Live Review Mitski, Shepherd’s Bush Empire, London 26th September 2018

The musician’s fifth album ‘Be The Cowboy’ has ushered in a new era of Mitski’s live shows.

“I miss seeing that swaggering cowboy onstage,” Mitski told Rolling Stone on the meaning behind naming her new album ‘Be The Cowboy’. “I miss being mesmerized by that, and I thought, ‘Well, I should just be that cowboy that I want to see onstage.’ I’m just going to be the thing that mesmerizes me.” It’s that same spirit she embodies tonight during her headline set at Shepherd’s Bush Empire, casting off her live set-up of previous years where she commanded a show mostly behind a guitar and a mic-stand, this time turning herself into the star of her own mesmerising show.

No longer confined into such a small performance space, Mitski’s show has become more like a theatrical performance than a series of songs performed in quick succession. Over the course of her set, where she crams an incredible twenty-five songs into a set that runs not much longer than an hour, Mitski allows her body to convey the emotion in her music at carefully timed moments, slowly coming to life more as the set progresses.

Mitski, Shepherd's Bush Empire, London Mitski, Shepherd's Bush Empire, London

At first she moves in a deliberately calculated manner, as though a robot or wind-up doll: she paces up and down the stage with increasing fervour, eyes cast down at the floor during ‘Francis, Forever’, swivels her arms like the rotation of a washing machine in ‘Washing Machine Heart’ and wags her hands behind her ears during ‘I Bet On Losing Dogs’. But by the time she arrives at ‘Geyser’ and ‘Your Best American Girl’, she’s more like a dancer, diving across the stage, her arms extended, performing pliés and diving onto the floor in a way that would seem to be a spontaneous expression of emotion, if the knee pads she’s wearing didn’t very much reveal it’s all part of her show.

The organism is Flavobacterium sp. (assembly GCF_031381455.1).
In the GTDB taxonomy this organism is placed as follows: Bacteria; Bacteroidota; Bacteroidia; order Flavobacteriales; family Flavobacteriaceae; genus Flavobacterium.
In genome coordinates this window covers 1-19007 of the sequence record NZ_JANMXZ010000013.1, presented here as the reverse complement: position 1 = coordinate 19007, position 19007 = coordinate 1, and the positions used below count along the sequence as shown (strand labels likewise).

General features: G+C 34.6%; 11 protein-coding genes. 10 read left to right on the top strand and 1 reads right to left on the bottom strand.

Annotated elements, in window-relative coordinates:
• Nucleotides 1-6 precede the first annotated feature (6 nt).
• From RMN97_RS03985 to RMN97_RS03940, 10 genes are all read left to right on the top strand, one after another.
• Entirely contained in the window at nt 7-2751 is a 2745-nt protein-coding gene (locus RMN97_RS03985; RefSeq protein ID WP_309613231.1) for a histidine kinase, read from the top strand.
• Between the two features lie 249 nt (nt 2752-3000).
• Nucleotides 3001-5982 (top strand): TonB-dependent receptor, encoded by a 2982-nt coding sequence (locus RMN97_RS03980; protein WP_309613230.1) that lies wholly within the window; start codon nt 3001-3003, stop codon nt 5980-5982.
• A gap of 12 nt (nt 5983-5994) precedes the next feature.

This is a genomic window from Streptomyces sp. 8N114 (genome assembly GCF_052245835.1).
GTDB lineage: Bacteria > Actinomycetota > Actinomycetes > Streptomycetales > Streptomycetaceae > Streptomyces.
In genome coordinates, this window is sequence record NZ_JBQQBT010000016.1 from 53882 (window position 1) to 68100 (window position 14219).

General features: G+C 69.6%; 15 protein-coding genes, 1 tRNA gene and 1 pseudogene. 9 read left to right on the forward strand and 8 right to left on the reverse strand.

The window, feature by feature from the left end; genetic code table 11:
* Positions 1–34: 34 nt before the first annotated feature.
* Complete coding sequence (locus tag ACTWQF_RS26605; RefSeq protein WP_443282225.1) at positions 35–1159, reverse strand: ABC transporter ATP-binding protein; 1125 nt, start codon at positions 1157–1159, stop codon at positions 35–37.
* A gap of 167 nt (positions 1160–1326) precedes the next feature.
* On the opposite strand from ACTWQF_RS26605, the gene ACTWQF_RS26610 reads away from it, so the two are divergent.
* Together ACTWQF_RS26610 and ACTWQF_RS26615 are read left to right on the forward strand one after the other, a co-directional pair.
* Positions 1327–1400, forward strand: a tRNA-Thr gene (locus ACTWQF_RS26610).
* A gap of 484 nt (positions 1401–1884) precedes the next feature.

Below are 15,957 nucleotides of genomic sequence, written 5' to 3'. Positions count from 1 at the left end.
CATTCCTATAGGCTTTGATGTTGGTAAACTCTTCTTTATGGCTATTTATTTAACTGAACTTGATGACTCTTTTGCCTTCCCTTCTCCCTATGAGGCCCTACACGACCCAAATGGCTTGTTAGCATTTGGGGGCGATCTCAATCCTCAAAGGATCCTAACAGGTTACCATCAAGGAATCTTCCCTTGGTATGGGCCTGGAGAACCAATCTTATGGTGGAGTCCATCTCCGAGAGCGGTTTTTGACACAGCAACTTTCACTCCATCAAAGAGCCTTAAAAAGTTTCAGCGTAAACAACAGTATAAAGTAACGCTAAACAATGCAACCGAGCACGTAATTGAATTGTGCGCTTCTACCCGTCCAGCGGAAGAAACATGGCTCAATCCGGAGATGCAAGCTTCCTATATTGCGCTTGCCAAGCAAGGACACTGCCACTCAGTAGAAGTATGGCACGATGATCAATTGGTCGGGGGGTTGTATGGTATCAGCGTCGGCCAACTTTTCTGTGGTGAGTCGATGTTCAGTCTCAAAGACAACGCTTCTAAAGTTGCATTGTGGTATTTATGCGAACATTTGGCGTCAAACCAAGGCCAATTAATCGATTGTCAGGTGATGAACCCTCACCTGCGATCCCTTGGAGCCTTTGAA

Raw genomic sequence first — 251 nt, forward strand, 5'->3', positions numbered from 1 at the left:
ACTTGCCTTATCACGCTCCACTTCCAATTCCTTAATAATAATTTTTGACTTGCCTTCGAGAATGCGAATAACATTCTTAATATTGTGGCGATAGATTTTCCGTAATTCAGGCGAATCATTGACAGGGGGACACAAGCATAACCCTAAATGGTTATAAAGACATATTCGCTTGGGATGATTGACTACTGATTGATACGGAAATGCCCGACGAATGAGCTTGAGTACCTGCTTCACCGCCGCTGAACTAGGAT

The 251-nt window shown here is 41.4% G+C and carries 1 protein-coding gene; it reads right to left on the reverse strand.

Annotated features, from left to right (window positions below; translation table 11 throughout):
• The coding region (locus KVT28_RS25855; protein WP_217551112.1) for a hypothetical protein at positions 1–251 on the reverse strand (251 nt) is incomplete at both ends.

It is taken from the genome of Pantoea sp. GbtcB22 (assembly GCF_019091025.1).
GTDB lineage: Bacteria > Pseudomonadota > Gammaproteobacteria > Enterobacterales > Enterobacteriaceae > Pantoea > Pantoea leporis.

She’s joined by a four-piece band right through to the end, when they leave Mitski alone on-stage with an acoustic guitar to play ‘My Body’s Made of Crushed Little Stars’ in a short, almost-furious outburst, before performing a poignant rendition of ‘A Burning Hill’ and ‘Two Slow Dancers’, two of her most slowest and heartbreaking releases. “Just one more song and then goodbye…” she tells us before set closer ‘Goodbye, My Danish Sweetheart’, after which she leaves the stage with a little wave. It’s a performance in equal parts humble and theatrical that beckons the audience into Mitski’s world before deftly pushing them away.

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